I know what you mean. I’m definitely fatigued with the quirky and shocking. Both can be good, but they’re so often not earned. Flash is difficult because you can’t get into the deeper motivations of every character—you have to find a way to make the reader feel they understand without showing them everything. So if you make a decision of plot or character that doesn’t feel real or organic (not that it has to be realistic to the world we live in—it only needs to be realistic to the world of the story) then it immediately takes me out of it.

Let’s say a very wealthy person gave you a bunch of money to do with whatever you wanted, as long as it benefited writers? What kind of thing would you do (a prize, a residency, something else?) with the funding? 

The economic climate of the writing community is difficult right now. Fellowships that used to go to writers without books now go to writers with two books because publishing a book doesn’t necessarily make you any better off than you were before. I’m very interested in creating spaces for writers who are underrepresented in literature. The VIDA count has made it clear that a lot of work remains to be done to increase publication and exposure for female-identified people and people of color. I think this is important for reasons of justice, but it is equally important for the improvement of literature. If fiction is going to survive, it has to continue to evolve, and it just doesn’t cut it to consider the middle-class, white, straight male experience the default anymore. I’m very tired of hearing worries that the black experience or the female experience or the queer experience isn’t “relatable” enough—relatable to whom?

This is all a long way of saying that I would establish a fellowship for writers without a first book who are part of an underrepresented group, whether due to gender, sexuality, color, economic class, etc. This fellowship would last a year, and it would give the writer a place to live as well as a stipend to cover food and other expenses. During that year, the writer would teach creative writing in the community once a week—any more, and it would take up too much time. This would keep them thinking about writing and interacting with different types of people. And then, at the end of the year, the writer would get some larger amount of money—$10,000, maybe—to go away with, so they could continue to make time for their writing as they reenter the world.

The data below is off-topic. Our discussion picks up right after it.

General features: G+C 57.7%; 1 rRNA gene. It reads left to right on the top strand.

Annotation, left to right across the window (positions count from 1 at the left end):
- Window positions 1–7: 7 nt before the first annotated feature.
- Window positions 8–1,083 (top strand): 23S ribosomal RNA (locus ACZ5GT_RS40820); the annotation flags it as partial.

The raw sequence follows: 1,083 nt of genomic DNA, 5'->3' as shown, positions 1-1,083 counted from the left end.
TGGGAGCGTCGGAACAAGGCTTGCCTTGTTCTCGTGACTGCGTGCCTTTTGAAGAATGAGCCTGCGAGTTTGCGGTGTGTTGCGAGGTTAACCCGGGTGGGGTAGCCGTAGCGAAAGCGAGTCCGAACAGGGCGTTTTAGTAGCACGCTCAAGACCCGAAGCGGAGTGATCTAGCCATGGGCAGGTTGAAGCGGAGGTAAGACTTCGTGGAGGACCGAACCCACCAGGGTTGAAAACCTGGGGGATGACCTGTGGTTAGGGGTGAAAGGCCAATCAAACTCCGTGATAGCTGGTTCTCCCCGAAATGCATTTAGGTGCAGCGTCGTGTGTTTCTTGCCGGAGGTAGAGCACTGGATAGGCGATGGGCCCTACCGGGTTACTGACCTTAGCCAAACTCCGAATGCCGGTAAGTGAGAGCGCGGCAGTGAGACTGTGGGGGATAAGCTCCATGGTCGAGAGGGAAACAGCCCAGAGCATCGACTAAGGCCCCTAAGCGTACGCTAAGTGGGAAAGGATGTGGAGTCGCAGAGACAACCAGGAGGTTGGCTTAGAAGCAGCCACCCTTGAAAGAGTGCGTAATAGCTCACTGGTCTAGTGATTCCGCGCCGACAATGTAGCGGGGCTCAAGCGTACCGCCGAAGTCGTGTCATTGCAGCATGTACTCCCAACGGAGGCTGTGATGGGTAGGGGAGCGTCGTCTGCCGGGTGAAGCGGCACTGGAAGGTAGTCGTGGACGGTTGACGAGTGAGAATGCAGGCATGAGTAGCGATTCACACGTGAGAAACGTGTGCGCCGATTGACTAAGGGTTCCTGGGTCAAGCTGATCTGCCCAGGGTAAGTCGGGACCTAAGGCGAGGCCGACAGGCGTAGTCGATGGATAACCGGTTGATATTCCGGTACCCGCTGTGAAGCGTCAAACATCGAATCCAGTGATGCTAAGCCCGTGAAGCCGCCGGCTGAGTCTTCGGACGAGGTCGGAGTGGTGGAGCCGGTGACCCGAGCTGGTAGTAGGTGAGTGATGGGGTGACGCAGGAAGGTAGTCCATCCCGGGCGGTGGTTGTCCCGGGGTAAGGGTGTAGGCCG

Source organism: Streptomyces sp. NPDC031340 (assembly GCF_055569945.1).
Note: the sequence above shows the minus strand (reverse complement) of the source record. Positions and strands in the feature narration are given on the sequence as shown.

About the Reader:

Heather Wells Peterson earned her MFA in Fiction from the University of Florida in 2014. Her work has appeared in The Collagist, SmokeLong Quarterly, and Columbia: A Journal of Literature and Art, among othersShe is currently living in Vermont with her father, her dog, and five sheep, while she and her agent search for a home for her first novel.  

About the Interviewer:

Megan Giddings was a former executive editor at SmokeLong Quarterly  and a winner of the Kathy Fish Fellowship. Her chapbooks, Arcade Seventeen (TAR) and The Most Dangerous Game (The Lettered Streets Press) will be released Fall 2016.  She has been anthologized in Best of the Net 2014 and in Best Small Fictions 2016.  Her stories are forthcoming or have been recently published in Arts & Letters, Passages North, The Offing, Pleiades, and Black Warrior Review. You can learn more about her at www.megangiddings.com.